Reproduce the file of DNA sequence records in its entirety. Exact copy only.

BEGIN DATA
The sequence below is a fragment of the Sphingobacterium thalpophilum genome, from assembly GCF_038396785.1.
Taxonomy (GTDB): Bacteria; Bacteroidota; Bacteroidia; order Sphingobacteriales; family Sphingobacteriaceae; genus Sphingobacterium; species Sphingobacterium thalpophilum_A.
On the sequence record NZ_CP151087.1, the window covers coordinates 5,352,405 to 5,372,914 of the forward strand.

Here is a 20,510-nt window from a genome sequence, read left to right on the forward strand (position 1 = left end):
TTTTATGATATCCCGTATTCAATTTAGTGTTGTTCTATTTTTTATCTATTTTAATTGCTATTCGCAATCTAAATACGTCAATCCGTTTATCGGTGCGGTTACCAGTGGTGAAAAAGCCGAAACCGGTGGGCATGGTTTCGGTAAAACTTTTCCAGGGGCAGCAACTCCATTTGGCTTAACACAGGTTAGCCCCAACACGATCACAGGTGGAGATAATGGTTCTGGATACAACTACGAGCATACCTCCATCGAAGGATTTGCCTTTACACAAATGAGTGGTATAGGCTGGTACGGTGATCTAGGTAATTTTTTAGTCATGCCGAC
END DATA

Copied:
The sequence below is a fragment of the Sphingobacterium thalpophilum genome, from assembly GCF_038396785.1.
Taxonomy (GTDB): Bacteria; Bacteroidota; Bacteroidia; order Sphingobacteriales; family Sphingobacteriaceae; genus Sphingobacterium; species Sphingobacterium thalpophilum_A.
On the sequence record NZ_CP151087.1, the window covers coordinates 5,352,405 to 5,372,914 of the forward strand.

Here is a 20,510-nt window from a genome sequence, read left to right on the forward strand (position 1 = left end):
TTTTATGATATCCCGTATTCAATTTAGTGTTGTTCTATTTTTTATCTATTTTAATTGCTATTCGCAATCTAAATACGTCAATCCGTTTATCGGTGCGGTTACCAGTGGTGAAAAAGCCGAAACCGGTGGGCATGGTTTCGGTAAAACTTTTCCAGGGGCAGCAACTCCATTTGGCTTAACACAGGTTAGCCCCAACACGATCACAGGTGGAGATAATGGTTCTGGATACAACTACGAGCATACCTCCATCGAAGGATTTGCCTTTACACAAATGAGTGGTATAGGCTGGTACGGTGATCTAGGTAATTTTTTAGTCATGCCGAC